Friday News Roundup: Blowing Snow Expected In Parts Of New Mexico
Blowing Snow Expected In Parts Of New Mexico - The Associated Press
The National Weather Service says residents and travelers in New Mexico can expect accumulating and blowing snow in parts of the state Friday and into the weekend.
Forecasters say several inches of snow may accumulate Friday night in the northern mountains, the northeastern highlands and the plains.
A hazardous weather outlook also says there could be reduced visibility due to blowing snow on Interstate 25 between the Glorieta Pass area and the Colorado line as well as on sections of Highways 64 and 87.
Forecasters say the snow will continue over portions of northern and northeastern New Mexico through Saturday morning before tapering off.
Another storm system could hit the area in the middle of next week.
Santa Fe Police Chief Announces Retirement - The Associated Press
Santa Fe's police chief is retiring after three years in the job.
Chief Raymond Rael says he'll step down on Monday. He was appointed Sante Fe's police chief in March 2011. Rael previously worked for the department from 1978 to 1999, rising to the rank of deputy chief.
Outgoing Mayor David Coss says Rael's tenure as chief has seen a decrease of property crimes, the filing of all vacancies in police ranks and clearing of backlogs of internal affairs investigations.
There's also been friction within the department over policies, including the switch to five-day workweeks from a four-day schedule.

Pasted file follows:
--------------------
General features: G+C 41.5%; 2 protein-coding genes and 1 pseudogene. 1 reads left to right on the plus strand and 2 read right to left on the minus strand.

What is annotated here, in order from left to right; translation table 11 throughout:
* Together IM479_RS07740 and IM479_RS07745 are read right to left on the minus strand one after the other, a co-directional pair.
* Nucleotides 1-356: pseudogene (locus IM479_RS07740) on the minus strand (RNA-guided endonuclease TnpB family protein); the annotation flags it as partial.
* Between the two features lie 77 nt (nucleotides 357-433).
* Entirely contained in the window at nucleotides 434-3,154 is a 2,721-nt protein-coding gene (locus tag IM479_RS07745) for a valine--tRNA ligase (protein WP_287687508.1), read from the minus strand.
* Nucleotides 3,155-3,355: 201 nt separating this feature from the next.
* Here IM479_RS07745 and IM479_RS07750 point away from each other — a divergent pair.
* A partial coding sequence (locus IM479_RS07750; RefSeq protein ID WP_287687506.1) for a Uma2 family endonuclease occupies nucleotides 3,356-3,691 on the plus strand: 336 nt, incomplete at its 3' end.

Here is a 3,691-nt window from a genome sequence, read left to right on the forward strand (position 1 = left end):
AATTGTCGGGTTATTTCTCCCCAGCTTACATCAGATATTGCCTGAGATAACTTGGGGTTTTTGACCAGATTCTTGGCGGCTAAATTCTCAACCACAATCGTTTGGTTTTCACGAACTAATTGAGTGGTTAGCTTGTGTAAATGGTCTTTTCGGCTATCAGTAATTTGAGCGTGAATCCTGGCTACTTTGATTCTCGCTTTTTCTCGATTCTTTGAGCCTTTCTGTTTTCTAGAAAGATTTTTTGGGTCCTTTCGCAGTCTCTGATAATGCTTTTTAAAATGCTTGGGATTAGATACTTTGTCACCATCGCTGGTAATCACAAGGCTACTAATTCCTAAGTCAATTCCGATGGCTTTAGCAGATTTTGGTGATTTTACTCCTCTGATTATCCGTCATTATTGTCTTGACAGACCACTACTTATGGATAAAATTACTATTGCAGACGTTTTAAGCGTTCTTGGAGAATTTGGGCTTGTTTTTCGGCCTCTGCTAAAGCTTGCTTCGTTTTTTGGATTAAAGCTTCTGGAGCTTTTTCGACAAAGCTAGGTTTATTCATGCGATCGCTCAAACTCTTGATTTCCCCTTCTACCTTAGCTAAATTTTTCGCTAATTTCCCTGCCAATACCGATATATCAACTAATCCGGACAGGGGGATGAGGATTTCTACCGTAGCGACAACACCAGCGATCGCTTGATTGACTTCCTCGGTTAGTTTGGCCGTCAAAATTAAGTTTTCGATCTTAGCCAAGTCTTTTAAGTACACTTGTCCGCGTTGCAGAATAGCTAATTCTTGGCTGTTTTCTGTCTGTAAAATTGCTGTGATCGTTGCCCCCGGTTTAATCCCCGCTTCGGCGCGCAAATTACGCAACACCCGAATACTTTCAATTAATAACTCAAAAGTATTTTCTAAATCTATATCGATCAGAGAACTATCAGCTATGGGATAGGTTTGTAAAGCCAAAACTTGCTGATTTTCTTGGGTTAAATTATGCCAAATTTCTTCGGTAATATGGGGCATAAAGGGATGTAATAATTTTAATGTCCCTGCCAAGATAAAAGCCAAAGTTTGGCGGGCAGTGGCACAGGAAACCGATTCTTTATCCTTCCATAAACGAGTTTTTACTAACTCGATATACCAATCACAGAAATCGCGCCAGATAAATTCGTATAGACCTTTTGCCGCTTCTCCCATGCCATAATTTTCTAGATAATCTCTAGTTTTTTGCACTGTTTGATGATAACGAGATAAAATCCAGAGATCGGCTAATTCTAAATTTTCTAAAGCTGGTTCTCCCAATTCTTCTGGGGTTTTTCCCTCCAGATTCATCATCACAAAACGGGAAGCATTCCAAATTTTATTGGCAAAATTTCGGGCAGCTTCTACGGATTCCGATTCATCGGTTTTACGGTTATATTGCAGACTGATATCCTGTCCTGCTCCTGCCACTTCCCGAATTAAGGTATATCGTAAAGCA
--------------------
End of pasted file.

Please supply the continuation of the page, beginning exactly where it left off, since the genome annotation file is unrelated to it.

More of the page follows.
An interim chief is expected to be selected early next week.
Few Attend Town Hall On Mishap At Nuke Dump - The Associated Press
Few people attended a town hall meeting Thursday as the U.S. Department of Energy released more information on its efforts to recover from a radiation leak last month at the nation's only underground nuclear waste dump.
Several dozen residents, workers, elected officials and others turned out for the evening meeting, but the large auditorium at the edge of town was nearly empty.
Questions about what caused the leak at the Waste Isolation Pilot Plant, the extent of the contamination and the future of the federal government's national nuclear cleanup efforts have been swirling for weeks now.
Some of the uncertainty was quelled late Wednesday when officials announced that the level of radioactive particles being captured by monitoring stations in the Carlsbad area had decreased significantly and were close to normal.
Officials said further testing on the 13 workers who were at the plant at the time of the leak shows they aren't likely to experience any serious health effects.
Carlsbad Mayor Dale Janway told the town meeting audience that the systems at Waste Isolation Pilot Plant worked, with filters capturing most of the radiation that escaped from the underground mine. Still, he says the investigation needs to be swift and efficient.